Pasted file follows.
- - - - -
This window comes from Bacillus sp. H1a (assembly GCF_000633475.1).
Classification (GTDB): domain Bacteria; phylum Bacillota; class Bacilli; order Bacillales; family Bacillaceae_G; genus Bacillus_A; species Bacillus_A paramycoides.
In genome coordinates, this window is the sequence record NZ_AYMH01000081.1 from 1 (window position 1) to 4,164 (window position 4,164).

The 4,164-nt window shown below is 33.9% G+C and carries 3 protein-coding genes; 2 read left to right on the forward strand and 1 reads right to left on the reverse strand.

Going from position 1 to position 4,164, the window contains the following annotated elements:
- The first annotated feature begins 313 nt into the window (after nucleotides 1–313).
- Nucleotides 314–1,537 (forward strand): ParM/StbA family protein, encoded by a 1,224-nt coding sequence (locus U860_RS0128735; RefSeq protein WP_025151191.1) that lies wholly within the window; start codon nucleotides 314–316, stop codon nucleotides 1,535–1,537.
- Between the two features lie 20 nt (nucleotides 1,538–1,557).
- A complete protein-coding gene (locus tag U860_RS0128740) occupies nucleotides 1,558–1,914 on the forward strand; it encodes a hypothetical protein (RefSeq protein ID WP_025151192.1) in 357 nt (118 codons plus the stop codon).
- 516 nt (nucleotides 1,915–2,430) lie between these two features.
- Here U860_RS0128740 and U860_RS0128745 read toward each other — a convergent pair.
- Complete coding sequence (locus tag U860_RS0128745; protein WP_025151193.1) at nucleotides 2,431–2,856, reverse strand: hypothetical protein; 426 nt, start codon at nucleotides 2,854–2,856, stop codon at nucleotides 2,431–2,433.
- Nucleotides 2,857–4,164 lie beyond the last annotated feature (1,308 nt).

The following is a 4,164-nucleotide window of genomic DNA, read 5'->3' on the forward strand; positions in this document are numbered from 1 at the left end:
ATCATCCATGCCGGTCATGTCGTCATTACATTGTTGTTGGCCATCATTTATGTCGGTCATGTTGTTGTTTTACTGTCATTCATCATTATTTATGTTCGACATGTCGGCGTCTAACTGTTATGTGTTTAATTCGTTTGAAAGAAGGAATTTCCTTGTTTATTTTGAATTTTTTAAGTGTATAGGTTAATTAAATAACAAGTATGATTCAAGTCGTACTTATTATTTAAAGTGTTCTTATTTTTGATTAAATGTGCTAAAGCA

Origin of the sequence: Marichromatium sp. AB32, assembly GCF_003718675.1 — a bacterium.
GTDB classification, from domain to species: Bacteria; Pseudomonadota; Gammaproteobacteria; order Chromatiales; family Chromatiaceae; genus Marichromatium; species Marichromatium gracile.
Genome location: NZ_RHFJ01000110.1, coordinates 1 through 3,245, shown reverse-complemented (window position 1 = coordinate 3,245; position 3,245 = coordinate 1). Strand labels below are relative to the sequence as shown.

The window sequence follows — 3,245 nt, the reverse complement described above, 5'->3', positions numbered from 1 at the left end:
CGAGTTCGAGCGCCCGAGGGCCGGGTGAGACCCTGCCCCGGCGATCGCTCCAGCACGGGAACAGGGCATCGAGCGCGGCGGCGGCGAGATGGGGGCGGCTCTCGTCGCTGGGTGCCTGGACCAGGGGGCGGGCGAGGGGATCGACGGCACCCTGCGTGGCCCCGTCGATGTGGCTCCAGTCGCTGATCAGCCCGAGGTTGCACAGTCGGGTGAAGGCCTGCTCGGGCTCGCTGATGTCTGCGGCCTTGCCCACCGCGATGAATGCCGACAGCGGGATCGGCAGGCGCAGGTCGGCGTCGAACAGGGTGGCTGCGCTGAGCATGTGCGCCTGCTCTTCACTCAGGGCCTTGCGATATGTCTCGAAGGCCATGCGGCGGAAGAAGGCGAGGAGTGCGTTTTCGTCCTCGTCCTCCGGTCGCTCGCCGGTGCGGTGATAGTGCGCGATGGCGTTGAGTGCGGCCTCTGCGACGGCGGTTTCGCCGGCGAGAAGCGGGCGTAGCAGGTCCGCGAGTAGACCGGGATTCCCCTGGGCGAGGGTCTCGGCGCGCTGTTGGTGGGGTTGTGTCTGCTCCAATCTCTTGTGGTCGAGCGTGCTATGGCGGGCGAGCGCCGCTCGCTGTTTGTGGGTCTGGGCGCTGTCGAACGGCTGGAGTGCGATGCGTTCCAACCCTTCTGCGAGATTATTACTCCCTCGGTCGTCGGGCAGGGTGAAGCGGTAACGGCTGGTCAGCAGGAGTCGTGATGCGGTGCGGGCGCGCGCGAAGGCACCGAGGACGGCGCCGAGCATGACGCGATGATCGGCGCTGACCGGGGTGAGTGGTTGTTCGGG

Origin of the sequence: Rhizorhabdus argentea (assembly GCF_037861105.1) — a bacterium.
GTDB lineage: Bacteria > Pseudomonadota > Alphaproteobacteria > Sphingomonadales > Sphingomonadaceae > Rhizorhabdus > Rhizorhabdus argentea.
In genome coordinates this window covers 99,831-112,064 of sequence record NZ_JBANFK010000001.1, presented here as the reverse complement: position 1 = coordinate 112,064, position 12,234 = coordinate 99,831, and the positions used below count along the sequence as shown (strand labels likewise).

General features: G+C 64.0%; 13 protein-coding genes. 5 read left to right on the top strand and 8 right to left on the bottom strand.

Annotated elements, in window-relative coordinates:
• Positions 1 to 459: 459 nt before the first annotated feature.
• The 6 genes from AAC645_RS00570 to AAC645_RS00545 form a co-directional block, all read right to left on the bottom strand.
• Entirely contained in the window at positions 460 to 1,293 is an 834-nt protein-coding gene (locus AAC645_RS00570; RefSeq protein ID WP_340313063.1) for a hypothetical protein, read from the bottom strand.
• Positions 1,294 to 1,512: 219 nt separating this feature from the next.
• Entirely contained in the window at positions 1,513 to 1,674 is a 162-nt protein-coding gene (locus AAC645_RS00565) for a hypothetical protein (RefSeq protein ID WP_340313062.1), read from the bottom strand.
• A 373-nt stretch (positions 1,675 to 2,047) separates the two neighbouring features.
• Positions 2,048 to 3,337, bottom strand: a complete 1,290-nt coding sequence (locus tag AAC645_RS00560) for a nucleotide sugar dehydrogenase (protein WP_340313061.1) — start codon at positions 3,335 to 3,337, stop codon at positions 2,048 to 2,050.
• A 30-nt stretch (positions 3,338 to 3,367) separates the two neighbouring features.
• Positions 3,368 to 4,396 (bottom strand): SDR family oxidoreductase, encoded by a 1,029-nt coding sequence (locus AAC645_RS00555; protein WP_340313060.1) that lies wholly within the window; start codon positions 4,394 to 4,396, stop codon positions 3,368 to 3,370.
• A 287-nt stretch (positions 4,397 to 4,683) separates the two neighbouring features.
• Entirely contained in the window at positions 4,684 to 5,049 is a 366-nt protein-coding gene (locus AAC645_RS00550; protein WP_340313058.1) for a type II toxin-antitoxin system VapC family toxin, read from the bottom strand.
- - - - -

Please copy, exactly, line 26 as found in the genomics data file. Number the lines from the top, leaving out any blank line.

• Positions 1 to 459: 459 nt before the first annotated feature.